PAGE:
Anaemia is a condition in which the number of red blood cells is insufficient to meet physiologic needs; it is caused by many conditions, particularly iron deficiency. Traditionally, daily iron supplementation has been a standard practice for preventing and treating anaemia. However, its long-term use has been limited, as it has been associated with adverse side effects such as nausea, constipation, and teeth staining. Intermittent iron supplementation has been suggested as an effective and safer alternative to daily iron supplementation for preventing and reducing anaemia at the population level, especially in areas where this condition is highly prevalent.
To assess the effects of intermittent oral iron supplementation, alone or in combination with other nutrients, on anaemia and its associated impairments among menstruating women, compared with no intervention, a placebo, or daily supplementation.
In February 2018, we searched CENTRAL, MEDLINE, Embase, nine other databases, and two trials registers. In March 2018, we also searched LILACS, IBECS and IMBIOMED. In addition, we examined reference lists, and contacted authors and known experts to identify additional studies.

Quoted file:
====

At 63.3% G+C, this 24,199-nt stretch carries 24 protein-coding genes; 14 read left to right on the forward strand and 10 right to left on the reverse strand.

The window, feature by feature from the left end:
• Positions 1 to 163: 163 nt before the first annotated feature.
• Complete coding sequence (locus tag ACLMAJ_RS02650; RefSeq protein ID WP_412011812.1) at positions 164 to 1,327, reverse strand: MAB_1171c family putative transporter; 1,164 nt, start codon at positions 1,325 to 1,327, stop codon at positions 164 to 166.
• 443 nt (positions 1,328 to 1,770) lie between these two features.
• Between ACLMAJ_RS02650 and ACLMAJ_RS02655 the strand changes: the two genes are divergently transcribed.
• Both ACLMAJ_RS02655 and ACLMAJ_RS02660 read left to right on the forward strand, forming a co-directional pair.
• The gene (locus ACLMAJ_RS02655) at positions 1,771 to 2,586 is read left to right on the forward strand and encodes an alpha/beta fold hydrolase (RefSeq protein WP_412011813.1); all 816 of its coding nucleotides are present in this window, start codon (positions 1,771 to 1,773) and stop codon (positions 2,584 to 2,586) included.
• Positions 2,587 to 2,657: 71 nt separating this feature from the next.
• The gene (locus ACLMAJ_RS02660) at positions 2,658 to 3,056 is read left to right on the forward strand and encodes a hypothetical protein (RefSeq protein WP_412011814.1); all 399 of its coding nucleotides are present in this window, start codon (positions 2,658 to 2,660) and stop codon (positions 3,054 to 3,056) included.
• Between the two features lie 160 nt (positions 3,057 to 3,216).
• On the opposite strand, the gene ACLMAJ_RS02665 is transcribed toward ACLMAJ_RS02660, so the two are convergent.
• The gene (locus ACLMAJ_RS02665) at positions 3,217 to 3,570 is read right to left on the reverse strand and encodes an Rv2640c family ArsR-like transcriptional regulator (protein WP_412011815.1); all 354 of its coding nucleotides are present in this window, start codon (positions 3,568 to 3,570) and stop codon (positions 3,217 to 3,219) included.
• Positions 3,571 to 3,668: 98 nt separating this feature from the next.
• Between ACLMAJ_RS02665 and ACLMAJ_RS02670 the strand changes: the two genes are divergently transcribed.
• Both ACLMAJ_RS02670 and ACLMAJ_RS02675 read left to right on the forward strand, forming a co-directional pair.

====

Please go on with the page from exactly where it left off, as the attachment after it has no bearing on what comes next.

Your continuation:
Randomised controlled trials (RCTs) and quasi-RCTs with either individual or cluster randomisation. Participants were menstruating women; that is, women beyond menarche and prior to menopause who were not pregnant or lactating and did not have a known condition that impeded the presence of menstrual periods. The intervention was the use of iron supplements intermittently (one, two or three times a week on non-consecutive days) compared with placebo, no intervention, or the same supplements provided on a daily basis.
Both review authors independently assessed the eligibility of studies against the inclusion criteria, extracted data from included studies, checked data entry for accuracy, assessed the risk of bias of the included studies, and rated the quality of the evidence using GRADE.